Minnesota Confident in its Levees and Flood Walls

North Dakota and Minnesota are still dealing with the flood waters from the Red River as they flow towards Grand Forks in a near-record crest.

So far, the Red River and its numerous branches have completely swamped large areas of land in both states, creating several temporary islands that can be reached on by boat. The water is continuing to flow north into Manitoba, Canada.

The river first crested at Fargo on Saturday, causing minor damages. Grand Forks should be protected from the expected 52-foot crest by its permanent levees and flood-walls. According to officials, the crest will be the second highest ever recorded.

The protective barriers were first built in 1997 after a record crest higher than 54 feet got past the defenses and flooded two cities in Minnesota. Now, rural areas north and south of Grand Forks are preparing with sandbags, as three roads have already been submerged and 54 have been isolated and can only be reached by boat. North of the city, the floodwaters spread across the flat land, leaving various communities literally miles from land.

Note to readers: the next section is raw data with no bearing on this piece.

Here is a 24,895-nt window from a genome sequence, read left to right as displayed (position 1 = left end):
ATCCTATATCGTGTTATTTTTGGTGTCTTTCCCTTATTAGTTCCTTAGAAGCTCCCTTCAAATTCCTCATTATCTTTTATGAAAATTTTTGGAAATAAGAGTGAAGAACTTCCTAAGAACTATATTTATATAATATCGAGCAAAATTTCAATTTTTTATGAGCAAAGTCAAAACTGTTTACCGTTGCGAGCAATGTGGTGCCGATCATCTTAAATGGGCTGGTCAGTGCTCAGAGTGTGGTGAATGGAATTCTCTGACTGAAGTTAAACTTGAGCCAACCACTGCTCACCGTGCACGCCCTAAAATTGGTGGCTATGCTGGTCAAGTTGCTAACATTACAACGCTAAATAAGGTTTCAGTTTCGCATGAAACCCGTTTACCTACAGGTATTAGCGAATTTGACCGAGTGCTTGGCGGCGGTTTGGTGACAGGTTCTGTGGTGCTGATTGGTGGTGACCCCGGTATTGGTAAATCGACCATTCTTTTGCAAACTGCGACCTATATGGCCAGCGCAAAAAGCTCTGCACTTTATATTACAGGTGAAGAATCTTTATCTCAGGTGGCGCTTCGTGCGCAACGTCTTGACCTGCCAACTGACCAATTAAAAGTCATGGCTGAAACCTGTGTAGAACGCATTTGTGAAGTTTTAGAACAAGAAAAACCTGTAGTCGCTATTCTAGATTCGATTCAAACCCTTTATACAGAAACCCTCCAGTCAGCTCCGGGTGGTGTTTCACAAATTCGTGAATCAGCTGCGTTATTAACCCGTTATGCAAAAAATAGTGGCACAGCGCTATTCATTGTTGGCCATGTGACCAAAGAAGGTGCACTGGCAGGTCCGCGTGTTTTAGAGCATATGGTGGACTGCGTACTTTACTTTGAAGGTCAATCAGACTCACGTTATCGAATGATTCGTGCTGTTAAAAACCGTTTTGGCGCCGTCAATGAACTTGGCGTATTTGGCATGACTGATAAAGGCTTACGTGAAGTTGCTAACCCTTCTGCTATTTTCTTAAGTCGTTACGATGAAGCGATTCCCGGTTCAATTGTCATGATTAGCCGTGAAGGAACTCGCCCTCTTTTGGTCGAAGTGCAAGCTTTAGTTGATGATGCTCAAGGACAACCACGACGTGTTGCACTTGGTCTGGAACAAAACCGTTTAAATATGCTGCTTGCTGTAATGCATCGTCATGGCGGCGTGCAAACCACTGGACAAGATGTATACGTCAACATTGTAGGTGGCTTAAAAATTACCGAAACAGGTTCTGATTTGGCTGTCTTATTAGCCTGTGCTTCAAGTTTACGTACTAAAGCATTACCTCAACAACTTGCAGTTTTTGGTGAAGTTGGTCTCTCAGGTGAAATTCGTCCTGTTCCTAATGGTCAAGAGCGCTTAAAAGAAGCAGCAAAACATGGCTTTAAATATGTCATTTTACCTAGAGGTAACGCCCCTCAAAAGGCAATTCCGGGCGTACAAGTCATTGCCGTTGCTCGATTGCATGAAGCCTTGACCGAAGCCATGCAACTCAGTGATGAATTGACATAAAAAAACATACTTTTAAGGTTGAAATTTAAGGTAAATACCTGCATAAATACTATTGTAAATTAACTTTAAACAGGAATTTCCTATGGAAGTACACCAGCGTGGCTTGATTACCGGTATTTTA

Jim Campbell, the emergency manager for Grand Forks, is confident in their flood walls. “The 52 feet forecasted by the Weather Service is not going to pose any problems for the city of Grand Forks.”

Forecasters do not expect much impact from precipitation this week. Peter Rogers, a meteorologist, said “yesterday was dry, today should be mainly dry. There is a cold front coming through today, but any precipitation amounts should be fairly light. The rest of the week should be pretty dry,” he finished.

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